An employee's occupational disability creates reintegration obligations for both employer and employee. The employer is required to find suitable employment for an employee who is unable to perform his duties (the contracted employment). Suitable employment however can under certain circumstances become contracted employment, with all its associated (financial) consequences.
An employee receiving disability benefits can, in the context of his reintegration, perform duties other than his own; in other words, suitable employment. If the employee again reports sick during this suitable employment period, this does not create a new obligation to continue to pay wages for a period of 104 weeks for the employer. The employee is still receiving disability benefits after all. However, where suitable employment becomes contracted employment, this does create a new obligation to continue to pay wages for the employer.
Sometimes it is not clear whether suitable employment has become contracted employment. Where employer and employee achieve explicit agreement that the suitable employment has become contracted employment, there will be no uncertainty. There will however be discussion if the situation involves a tacit change. When can an employee be sure that suitable employment has become contracted employment?
The Dutch courts have ruled on this issue in several recent judgements.
Suitable employment becomes contracted employment
In a recent judgement by the Utrecht Sub-District Court an employment expert recommended that the workplace of a female employee receiving disability benefits since 2006 be modified and that she be relieved from some of her duties. Parties adhered to this recommendation and employee was reintegrated in a modified role as from December 2008. In February 2010, the employee reports sick again. The employer ceases the continued payment of wages. The employer alleges that suitable employment did not become contracted employment.
The Sub-District Court awards employee's claim to recover wages. The Sub-District Court holds that there is no evidence of parties making efforts to replace the duties which employee was deemed not fit to perform in 2008.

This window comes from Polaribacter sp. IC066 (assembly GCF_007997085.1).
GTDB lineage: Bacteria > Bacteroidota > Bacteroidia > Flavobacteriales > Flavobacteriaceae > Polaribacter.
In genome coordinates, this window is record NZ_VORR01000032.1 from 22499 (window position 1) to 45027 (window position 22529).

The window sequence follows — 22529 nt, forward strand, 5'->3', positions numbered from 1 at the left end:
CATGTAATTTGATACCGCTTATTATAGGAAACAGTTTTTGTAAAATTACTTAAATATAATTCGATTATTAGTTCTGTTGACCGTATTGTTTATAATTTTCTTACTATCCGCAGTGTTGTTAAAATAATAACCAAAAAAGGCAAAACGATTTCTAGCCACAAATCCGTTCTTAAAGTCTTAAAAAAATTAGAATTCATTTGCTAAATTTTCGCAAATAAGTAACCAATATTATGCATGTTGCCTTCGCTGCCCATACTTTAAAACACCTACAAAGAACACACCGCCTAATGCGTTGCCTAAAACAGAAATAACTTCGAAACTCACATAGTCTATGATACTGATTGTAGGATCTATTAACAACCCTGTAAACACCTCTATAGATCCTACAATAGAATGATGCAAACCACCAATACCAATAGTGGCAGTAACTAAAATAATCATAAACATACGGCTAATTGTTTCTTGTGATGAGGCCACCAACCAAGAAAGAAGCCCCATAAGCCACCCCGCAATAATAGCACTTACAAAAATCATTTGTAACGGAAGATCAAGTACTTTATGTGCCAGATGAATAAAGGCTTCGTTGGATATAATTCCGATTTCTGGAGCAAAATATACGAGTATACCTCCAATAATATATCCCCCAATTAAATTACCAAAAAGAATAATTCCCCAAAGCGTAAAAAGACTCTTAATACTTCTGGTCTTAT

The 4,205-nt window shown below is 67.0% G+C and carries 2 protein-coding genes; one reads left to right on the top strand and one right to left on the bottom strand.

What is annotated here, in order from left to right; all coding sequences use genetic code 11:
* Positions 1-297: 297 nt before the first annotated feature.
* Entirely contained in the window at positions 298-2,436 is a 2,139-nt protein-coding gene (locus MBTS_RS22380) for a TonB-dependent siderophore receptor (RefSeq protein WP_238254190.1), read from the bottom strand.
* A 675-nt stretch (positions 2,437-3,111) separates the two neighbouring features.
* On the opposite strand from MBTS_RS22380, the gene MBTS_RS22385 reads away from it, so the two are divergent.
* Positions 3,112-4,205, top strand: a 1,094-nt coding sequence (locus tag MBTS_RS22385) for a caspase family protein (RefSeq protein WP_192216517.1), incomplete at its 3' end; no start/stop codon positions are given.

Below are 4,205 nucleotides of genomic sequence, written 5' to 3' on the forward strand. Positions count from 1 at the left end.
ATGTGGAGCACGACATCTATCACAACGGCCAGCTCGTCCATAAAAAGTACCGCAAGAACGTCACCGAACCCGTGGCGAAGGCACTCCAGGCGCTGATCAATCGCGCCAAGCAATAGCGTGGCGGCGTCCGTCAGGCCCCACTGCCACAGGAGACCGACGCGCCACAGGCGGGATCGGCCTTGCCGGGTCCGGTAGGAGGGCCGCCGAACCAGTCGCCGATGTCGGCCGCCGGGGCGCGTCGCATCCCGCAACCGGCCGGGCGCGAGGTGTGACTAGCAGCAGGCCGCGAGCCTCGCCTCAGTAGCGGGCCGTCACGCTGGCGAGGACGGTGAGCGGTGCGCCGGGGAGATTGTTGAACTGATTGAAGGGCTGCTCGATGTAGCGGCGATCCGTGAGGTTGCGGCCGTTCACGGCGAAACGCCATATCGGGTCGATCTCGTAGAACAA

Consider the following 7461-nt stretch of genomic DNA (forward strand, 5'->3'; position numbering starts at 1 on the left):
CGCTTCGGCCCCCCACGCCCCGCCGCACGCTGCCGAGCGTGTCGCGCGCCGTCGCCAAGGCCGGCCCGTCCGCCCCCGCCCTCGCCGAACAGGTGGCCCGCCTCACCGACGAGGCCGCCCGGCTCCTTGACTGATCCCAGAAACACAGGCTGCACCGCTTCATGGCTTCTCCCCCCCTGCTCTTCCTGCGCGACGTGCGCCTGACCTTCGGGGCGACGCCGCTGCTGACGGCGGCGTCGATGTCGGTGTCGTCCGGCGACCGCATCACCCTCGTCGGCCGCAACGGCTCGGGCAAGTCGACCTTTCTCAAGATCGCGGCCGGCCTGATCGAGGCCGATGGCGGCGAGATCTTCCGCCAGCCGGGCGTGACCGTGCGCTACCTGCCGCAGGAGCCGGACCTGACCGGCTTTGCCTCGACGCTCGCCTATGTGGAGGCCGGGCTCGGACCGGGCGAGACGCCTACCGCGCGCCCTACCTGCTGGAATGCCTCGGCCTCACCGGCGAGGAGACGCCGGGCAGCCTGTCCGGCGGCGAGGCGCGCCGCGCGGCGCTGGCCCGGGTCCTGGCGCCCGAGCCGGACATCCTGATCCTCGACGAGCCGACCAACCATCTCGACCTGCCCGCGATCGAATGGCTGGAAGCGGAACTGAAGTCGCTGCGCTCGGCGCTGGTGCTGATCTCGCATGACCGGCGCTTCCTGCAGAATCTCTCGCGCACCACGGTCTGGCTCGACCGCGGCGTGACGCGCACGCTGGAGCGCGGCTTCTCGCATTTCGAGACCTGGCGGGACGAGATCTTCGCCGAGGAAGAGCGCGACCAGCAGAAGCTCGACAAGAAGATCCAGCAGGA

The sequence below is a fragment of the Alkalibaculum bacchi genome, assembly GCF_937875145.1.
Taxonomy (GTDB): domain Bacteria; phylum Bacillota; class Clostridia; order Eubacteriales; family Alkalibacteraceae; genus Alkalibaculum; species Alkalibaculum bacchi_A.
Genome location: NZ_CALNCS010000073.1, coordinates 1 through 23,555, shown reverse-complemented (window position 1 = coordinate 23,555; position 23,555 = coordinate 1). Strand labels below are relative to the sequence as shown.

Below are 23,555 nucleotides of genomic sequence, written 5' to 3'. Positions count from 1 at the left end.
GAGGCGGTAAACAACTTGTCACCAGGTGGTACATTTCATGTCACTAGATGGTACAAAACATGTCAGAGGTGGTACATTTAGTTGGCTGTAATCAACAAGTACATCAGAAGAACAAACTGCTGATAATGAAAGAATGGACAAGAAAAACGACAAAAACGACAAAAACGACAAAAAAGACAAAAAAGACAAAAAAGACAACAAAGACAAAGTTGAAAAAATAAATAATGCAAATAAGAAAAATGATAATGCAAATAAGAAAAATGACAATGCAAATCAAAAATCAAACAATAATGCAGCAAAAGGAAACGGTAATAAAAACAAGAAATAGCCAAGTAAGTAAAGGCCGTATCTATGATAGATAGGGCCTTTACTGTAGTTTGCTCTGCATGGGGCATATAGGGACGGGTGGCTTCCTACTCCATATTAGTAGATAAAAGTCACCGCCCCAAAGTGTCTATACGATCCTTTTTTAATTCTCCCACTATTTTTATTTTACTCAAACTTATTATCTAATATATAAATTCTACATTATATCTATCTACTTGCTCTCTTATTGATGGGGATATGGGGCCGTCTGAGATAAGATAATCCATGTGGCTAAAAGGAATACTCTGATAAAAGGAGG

The employer argued that suitable employment did not become contracted employment, as employee was relieved of only 7.5% of her original duties. This is such a minor modification that it cannot create a situation of contracted employment.
The Sub-District Court did not accept this defence. Since parties in consultation with the employment expert made arrangement to modify the duties, it is irrelevant to which degree the duties were modified.
As employee performed the modified duties for 15 months and the nature and scope thereof had not been reason for discussion between parties, the requirements for entitlement to continued payment of wages had been satisfied. The suitable employment became contracted employment. The Sub-District Court awarded the action to recover wages, creating for the employer a new obligation to continue to pay wages for a period of 104 weeks.
Suitable employment does not become contracted employment
Another Utrecht Sub-District Court judgement concerned a female employee who had been hired in the role of customer service employee. She then became a Sales Support employee. Having started receiving disability benefits, she reintegrated in the role of customer service employee. At some point she was declared fit for duty. The employment expert opposed this decision, as the employee had simply resumed the duties of her former role and not those of her contracted employment. The Sub-District Court ruled that the bare fact that the employer reported employee fit for duty and was for a period of time under the impression that the employee was fit for duty does not create a situation where suitable employment becomes new contracted employment.
When the employee performs suitable employment for a period of time and employer makes no efforts to ensure reintegration of employee in his original role, suitable employment may have become contracted employment. The bare fact that an employee has been declared fit for duty is insufficient ground to presume that suitable employment has become contracted employment.
If an employer wants to avoid suitable employment becoming contracted employment, then it will need to consistently put energy into the employee's reintegration program. It is therefore essential for the employer to continue communicating to the employee that the relevant efforts are consistently aimed at ensuring a return to the original role. If the employer stops putting energy into the reintegration program then there is a risk that suitable employment has become contracted employment, creating a new obligation to continue to pay wages for a period of 104 weeks.